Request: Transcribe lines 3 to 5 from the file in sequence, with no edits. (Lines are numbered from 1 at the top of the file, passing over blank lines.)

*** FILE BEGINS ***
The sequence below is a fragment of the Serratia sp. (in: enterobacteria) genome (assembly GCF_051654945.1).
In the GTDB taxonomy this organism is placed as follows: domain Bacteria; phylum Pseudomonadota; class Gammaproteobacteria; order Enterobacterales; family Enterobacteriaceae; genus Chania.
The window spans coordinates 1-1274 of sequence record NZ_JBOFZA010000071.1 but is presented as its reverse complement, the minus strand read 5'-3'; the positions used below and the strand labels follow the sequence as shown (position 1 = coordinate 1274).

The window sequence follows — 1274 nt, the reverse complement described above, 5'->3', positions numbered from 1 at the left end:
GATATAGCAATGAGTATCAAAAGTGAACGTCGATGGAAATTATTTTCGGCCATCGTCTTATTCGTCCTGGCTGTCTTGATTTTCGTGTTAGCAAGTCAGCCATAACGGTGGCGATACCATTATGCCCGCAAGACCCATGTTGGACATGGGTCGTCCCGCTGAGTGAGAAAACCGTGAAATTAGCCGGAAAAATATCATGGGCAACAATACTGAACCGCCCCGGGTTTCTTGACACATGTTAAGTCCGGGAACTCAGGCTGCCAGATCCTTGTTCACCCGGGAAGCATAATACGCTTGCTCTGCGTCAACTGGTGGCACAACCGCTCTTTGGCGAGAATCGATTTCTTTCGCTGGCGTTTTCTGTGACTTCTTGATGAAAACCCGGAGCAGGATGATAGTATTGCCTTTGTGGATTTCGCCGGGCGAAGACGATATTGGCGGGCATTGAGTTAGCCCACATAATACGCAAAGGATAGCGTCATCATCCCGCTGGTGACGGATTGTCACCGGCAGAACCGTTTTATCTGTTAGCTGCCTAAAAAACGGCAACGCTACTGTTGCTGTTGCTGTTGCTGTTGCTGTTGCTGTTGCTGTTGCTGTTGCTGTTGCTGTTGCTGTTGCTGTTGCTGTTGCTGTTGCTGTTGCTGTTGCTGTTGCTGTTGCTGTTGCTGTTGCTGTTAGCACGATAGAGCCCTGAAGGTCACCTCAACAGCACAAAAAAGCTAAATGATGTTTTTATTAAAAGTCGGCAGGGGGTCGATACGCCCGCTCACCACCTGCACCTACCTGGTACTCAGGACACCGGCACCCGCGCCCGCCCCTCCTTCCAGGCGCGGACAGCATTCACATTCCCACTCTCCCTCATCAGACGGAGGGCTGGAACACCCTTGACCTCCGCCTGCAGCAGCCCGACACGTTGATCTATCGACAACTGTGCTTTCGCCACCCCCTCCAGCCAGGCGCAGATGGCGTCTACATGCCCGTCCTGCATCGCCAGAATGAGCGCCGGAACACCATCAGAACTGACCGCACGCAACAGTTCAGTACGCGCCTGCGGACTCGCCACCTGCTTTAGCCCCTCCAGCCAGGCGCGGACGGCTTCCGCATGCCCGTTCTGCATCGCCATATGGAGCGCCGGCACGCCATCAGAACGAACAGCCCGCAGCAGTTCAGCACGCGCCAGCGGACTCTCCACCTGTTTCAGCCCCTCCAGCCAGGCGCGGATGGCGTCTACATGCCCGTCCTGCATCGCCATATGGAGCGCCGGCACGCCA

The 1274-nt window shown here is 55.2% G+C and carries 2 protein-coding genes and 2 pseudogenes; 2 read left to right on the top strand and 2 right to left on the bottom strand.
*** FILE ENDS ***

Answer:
The window spans coordinates 1-1274 of sequence record NZ_JBOFZA010000071.1 but is presented as its reverse complement, the minus strand read 5'-3'; the positions used below and the strand labels follow the sequence as shown (position 1 = coordinate 1274).

The window sequence follows — 1274 nt, the reverse complement described above, 5'->3', positions numbered from 1 at the left end:
GATATAGCAATGAGTATCAAAAGTGAACGTCGATGGAAATTATTTTCGGCCATCGTCTTATTCGTCCTGGCTGTCTTGATTTTCGTGTTAGCAAGTCAGCCATAACGGTGGCGATACCATTATGCCCGCAAGACCCATGTTGGACATGGGTCGTCCCGCTGAGTGAGAAAACCGTGAAATTAGCCGGAAAAATATCATGGGCAACAATACTGAACCGCCCCGGGTTTCTTGACACATGTTAAGTCCGGGAACTCAGGCTGCCAGATCCTTGTTCACCCGGGAAGCATAATACGCTTGCTCTGCGTCAACTGGTGGCACAACCGCTCTTTGGCGAGAATCGATTTCTTTCGCTGGCGTTTTCTGTGACTTCTTGATGAAAACCCGGAGCAGGATGATAGTATTGCCTTTGTGGATTTCGCCGGGCGAAGACGATATTGGCGGGCATTGAGTTAGCCCACATAATACGCAAAGGATAGCGTCATCATCCCGCTGGTGACGGATTGTCACCGGCAGAACCGTTTTATCTGTTAGCTGCCTAAAAAACGGCAACGCTACTGTTGCTGTTGCTGTTGCTGTTGCTGTTGCTGTTGCTGTTGCTGTTGCTGTTGCTGTTGCTGTTGCTGTTGCTGTTGCTGTTGCTGTTGCTGTTGCTGTTGCTGTTGCTGTTGCTGTTGCTGTTAGCACGATAGAGCCCTGAAGGTCACCTCAACAGCACAAAAAAGCTAAATGATGTTTTTATTAAAAGTCGGCAGGGGGTCGATACGCCCGCTCACCACCTGCACCTACCTGGTACTCAGGACACCGGCACCCGCGCCCGCCCCTCCTTCCAGGCGCGGACAGCATTCACATTCCCACTCTCCCTCATCAGACGGAGGGCTGGAACACCCTTGACCTCCGCCTGCAGCAGCCCGACACGTTGATCTATCGACAACTGTGCTTTCGCCACCCCCTCCAGCCAGGCGCAGATGGCGTCTACATGCCCGTCCTGCATCGCCAGAATGAGCGCCGGAACACCATCAGAACTGACCGCACGCAACAGTTCAGTACGCGCCTGCGGACTCGCCACCTGCTTTAGCCCCTCCAGCCAGGCGCGGACGGCTTCCGCATGCCCGTTCTGCATCGCCATATGGAGCGCCGGCACGCCATCAGAACGAACAGCCCGCAGCAGTTCAGCACGCGCCAGCGGACTCTCCACCTGTTTCAGCCCCTCCAGCCAGGCGCGGATGGCGTCTACATGCCCGTCCTGCATCGCCATATGGAGCGCCGGCACGCCA